Registered users can save articles to their personal articles list. Login here or sign up here

Bonus bonanza at Eskom – Average R88 000 per person

Bonus cost almost doubles to R4.2 billion.

Eskom staff got a huge bonanza on July 11 when their performance bonuses were paid out, at an average of R88 883.35 per employee.

On that same night the presentation of the utility’s annual financial results scheduled for the next day, were hastily postponed to assess the impact of the auditors’ qualified opinion.

It has since also come to light that the power utility on an alone-standing basis in fact showed a loss of R870 million for the year ended March 31 2017. The R1 billion profit it reported on Wednesday when the financial results were ultimately presented, was in fact a rounded up R888 million and was the group result.

The group consists of the power utility and also the Eskom Finance Company, Escap (a captive Eskom insurance company) and Eskom Development Foundation. The results of these other entities in other words boosted the power company’s loss-making numbers at a group level.

At the results presentation Eskom distributed a very brief document that only reported on “Eskom”, without differentiating between the group and the company. It showed a R1 billion profit. Members of the media were only given the full financial and integrated reports after the event.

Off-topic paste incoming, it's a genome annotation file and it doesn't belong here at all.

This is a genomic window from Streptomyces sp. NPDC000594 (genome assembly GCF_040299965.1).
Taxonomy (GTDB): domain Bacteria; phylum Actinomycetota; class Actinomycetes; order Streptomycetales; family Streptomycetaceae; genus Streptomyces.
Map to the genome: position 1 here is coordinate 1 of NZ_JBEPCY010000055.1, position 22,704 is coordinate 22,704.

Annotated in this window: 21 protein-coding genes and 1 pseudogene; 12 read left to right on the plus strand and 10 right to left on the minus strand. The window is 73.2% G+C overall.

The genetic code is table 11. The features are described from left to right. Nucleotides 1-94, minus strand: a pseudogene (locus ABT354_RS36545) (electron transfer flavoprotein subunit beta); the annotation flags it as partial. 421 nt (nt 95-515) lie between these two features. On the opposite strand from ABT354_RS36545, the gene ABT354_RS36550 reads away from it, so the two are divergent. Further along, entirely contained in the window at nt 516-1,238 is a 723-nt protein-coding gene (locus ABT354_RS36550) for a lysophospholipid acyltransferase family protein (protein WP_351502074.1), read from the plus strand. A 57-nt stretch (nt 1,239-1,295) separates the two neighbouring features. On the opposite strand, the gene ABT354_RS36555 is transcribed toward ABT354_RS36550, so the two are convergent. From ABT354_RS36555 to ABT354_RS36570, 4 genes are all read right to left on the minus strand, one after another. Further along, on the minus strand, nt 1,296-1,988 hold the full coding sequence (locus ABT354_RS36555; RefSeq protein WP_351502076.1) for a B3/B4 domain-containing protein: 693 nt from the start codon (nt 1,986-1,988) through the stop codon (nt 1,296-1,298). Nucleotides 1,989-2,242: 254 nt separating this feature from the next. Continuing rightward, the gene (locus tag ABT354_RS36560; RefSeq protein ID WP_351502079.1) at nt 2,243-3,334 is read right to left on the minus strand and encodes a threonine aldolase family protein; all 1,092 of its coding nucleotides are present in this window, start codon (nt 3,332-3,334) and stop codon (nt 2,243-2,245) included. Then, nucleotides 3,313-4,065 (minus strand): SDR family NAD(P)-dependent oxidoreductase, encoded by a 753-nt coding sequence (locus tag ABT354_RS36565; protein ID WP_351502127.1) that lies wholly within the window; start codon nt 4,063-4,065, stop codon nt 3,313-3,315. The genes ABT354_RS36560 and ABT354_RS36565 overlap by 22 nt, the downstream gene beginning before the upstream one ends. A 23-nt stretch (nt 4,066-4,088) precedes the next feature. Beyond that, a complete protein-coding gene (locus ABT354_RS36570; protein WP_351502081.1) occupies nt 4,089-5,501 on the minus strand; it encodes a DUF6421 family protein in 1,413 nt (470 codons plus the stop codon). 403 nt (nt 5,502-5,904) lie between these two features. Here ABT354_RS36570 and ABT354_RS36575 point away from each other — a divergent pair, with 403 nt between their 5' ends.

The complete financial statements show that staff cost increased by around 13% at company as well as group level. When asked about the sharp increase at the presentation Eskom CFO Anoj Sigh said increased overtime payments as well as bonuses were contributing factors.

The financial statements show that the group paid a staggering R4.2 billion in bonuses, up 98% from the previous year. That means that on average the 47 658 employees received R88 883.35 each.

Eskom spokesperson Khulu Phasiwe told Moneyweb that the bonuses are linked to performance. Some divisions within Eskom that failed to meet its targets were penalised and received smaller bonuses than the rest of the staff, Phasiwe said.

At a company level – where the loss occurred – the cost for paying bonuses increased by R1.6 billion. That means that by decreasing the size of the bonuses by about 50% Eskom could have avoided reporting a loss.